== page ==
Two weeks on from the worst attack on Indian soldiers in Kashmir for decades, the dust is starting to settle. Many Indian politicians, press, and analysts had struck a relentlessly hostile note, demanding that New Delhi take (in their view) long overdue military action against the Pakistani terrorists who routinely conduct cross-border attacks, and the Pakistan Army's intelligence service, which has for decades aided and abetted them. There had also been unprecedented levels of interest in alternatives to military action, ranging from covert warfare to abrogation of the historic Indus Waters Treaty. But it is now clear that this government, like both its two immediate predecessors, is aiming to lower expectations of an overt strike, while focusing instead on a coordinated campaign to isolate Pakistan diplomatically.
Immediately after the Uri attack on 16 September, a senior leader of the ruling Bharatiya Janata Party (BJP) demanded severe retaliation: 'for one tooth, the complete jaw'. 'Pakistan is a terrorist state', tweeted the home minister, 'and it should be identified and isolated as such'. 'Every Pakistan post through which infiltration takes place should be reduced to rubble by artillery fire', argued the retired Brigadier Gurmeet Kanwal. 'Action against Pakistan is an imperative for national morale', echoed retired Lieutenant General HS Panag, urging a '(Kashmir)-centric limited war'. An intelligent debate unfolded in sections of the print media, with more cautious voices like Pratap Mehta, Sushant Singh, Ajai Shukla, Suhasini Haidar, Arun Pakash and Manoj Joshi expressing doubts over both the feasibility and desirability of punishing Pakistan with force.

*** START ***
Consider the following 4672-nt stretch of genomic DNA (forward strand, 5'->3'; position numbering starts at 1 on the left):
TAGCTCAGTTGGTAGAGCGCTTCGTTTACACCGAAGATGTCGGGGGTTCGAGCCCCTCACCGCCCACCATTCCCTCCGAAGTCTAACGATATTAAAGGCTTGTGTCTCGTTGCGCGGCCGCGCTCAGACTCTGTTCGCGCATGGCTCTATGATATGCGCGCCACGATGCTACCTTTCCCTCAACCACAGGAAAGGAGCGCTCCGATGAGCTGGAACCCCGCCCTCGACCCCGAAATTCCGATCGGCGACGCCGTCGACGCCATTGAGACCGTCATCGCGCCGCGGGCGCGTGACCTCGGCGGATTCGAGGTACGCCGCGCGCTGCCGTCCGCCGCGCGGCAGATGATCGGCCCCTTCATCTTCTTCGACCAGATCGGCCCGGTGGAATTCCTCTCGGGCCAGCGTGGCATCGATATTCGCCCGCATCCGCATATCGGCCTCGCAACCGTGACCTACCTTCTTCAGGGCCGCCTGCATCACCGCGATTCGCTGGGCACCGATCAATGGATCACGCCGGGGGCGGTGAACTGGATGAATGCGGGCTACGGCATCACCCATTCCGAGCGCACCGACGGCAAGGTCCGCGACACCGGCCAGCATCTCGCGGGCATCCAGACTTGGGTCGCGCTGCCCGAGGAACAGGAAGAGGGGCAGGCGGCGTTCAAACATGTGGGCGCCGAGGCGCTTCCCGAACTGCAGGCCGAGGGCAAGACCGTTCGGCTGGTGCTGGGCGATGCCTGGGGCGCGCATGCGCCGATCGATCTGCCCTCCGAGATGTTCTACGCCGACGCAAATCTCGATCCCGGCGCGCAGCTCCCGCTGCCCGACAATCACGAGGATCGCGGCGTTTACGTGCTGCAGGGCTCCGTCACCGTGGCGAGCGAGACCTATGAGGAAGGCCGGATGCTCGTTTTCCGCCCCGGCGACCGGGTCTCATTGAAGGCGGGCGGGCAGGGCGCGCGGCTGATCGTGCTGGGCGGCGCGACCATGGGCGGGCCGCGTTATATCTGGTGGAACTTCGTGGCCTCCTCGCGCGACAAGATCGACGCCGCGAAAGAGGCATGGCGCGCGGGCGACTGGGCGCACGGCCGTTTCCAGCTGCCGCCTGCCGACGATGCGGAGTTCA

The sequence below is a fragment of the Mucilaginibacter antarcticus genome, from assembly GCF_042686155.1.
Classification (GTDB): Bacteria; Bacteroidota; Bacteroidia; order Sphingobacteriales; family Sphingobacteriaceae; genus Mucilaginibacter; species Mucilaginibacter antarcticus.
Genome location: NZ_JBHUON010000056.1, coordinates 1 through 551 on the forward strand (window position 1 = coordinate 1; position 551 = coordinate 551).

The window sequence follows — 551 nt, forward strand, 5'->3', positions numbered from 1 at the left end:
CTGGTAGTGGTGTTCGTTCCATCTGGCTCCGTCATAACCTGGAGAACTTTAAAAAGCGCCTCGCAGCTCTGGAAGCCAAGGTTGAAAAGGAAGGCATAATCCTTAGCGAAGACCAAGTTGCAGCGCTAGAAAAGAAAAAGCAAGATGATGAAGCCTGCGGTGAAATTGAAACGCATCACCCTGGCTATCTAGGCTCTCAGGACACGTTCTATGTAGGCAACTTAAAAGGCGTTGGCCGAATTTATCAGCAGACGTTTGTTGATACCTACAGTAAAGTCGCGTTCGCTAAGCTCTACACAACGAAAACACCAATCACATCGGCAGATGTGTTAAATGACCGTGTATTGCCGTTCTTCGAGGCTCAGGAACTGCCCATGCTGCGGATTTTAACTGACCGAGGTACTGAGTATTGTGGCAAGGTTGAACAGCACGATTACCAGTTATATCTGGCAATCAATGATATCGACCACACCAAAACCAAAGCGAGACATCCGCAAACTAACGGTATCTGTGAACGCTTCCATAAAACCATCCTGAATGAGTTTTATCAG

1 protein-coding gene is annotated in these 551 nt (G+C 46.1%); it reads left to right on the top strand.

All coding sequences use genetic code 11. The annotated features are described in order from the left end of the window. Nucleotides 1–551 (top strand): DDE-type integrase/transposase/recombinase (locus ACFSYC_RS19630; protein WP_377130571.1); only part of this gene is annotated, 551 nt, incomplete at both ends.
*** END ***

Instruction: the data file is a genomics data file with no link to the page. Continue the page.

On 24 September, after a three-day party conclave in the southern city of Kozhikode, Prime Minister Narendra Modi gave a nuanced speech that indicated where the government stood. He made no reference to retaliation or punishment, challenged Pakistan to a thousand-year war to eradicate poverty, and sharply distinguished between ordinary Pakistanis and the government 'making you fools in the name of Kashmir'. Yet he also promised that India would 'leave no stone unturned to isolate Pakistan in the world' and that 'we will ramp it up and force you to live alone in the world'. Indeed, India has already ramped it up, with aggressive speeches at the UN General Assembly by a junior diplomat, who called Pakistan the 'Ivy League of terrorism', and then the foreign minister herself on Monday.
Modi also hinted at his reasons for restraint: 'the whole world recognises India to be the world's fastest growing major economy'.